Whenever I read about the cow worship, I think of my visits to India and how the cow is still sacred and worshipped. While it seems ludicrous, most of the religions in the world have similarities, both in truth and in lies. Hinduism is an ancient religion, and after some further study, their worship of cows came down from the same pagan gods that affected Egypt!

For a more in depth look at the worship of bulls, visit this informative website .

32:5 Aaron saw how excited the people were, so he built an altar in front of the calf. Then he announced, "Tomorrow will be a festival to the Lord!" Funny how people try to mix paganism and authentic worship of the true God. We all do this. I'll give you one of many great examples, but I know it was hard for me to accept when I first began studying it: Easter. I don't have time to elaborate here, but here is a very informative and compelling read on this pagan practice we have adopted, all the while claiming (and convincing ourselves) it is a "festival to the Lord." By the way, there are many more such practices. If you want more, ask.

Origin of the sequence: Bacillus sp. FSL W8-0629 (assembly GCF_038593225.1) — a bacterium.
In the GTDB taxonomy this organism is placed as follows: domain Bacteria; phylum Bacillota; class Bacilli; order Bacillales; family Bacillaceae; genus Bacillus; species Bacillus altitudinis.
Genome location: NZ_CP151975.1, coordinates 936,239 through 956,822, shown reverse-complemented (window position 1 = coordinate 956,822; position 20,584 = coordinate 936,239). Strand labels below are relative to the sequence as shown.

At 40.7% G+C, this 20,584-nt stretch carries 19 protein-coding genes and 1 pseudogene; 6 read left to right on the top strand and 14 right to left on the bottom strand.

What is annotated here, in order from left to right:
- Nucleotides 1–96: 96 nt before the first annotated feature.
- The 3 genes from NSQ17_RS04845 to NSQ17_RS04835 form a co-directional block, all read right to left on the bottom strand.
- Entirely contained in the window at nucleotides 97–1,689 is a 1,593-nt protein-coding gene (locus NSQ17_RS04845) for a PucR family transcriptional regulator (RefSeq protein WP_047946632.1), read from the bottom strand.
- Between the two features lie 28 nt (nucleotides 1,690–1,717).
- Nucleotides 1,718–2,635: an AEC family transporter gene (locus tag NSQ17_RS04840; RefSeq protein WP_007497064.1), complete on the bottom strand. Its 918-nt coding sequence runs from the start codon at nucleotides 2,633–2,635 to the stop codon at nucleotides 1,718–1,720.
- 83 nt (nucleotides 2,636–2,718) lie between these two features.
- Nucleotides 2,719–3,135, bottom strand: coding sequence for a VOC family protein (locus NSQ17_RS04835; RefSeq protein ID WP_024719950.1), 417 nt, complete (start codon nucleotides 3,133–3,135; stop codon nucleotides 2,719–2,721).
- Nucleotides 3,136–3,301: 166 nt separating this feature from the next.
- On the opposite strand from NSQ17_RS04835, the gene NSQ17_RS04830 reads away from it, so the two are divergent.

32:15 Then Moses turned and went down the mountain. He held in his hands the two stone tablets inscribed with the terms of the covenant. This is the first covenant, God's Torah written in stone, but the New Covenant is found in Jeremiah 31:33: "This is the covenant I will make with the house of Israel after that time," declares the LORD. "I will put my [Torah] in their minds and write it on their hearts. I will be their God, and they will be my people."  

32:20 He took the calf they had made and burned it. Then he ground it into powder, threw it into the water, and forced the people to drink it. Why? I love author/pastor Mark Batterson's suggestion:

I'm not sure I comprehend why Moses did what he did. But here's my take. What happens when you eat something? Nutrients are digested and everything else is excreted. They literally excreted an idol. I don't want to be crude, but I think God was making a graphic point. Look at your idol now. I don't know if it came out liquid or solid, but either way it was reduced to excrement. I think it was God's way of saying: your idol stinks!